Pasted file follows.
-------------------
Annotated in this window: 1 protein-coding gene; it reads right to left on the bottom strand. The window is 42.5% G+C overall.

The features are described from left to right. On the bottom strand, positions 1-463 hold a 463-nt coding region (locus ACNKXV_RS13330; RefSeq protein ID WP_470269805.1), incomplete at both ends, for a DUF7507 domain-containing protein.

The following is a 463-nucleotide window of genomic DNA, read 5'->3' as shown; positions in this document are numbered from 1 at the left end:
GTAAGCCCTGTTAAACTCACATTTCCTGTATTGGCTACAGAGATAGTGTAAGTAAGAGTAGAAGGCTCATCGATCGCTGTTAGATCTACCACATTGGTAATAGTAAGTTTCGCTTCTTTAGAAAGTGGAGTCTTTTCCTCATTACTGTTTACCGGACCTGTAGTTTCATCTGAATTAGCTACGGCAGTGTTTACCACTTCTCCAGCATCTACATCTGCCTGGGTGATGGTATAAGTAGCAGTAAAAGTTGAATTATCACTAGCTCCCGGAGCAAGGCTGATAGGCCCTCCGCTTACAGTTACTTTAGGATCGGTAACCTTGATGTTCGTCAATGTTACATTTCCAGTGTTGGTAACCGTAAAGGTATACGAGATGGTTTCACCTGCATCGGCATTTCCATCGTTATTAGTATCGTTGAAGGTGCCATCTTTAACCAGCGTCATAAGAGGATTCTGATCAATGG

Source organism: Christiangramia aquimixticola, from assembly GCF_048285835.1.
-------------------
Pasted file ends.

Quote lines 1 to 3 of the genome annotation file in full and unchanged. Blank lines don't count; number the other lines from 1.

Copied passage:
Annotated in this window: 1 protein-coding gene; it reads right to left on the bottom strand. The window is 42.5% G+C overall.

The features are described from left to right. On the bottom strand, positions 1-463 hold a 463-nt coding region (locus ACNKXV_RS13330; RefSeq protein ID WP_470269805.1), incomplete at both ends, for a DUF7507 domain-containing protein.

The following is a 463-nucleotide window of genomic DNA, read 5'->3' as shown; positions in this document are numbered from 1 at the left end: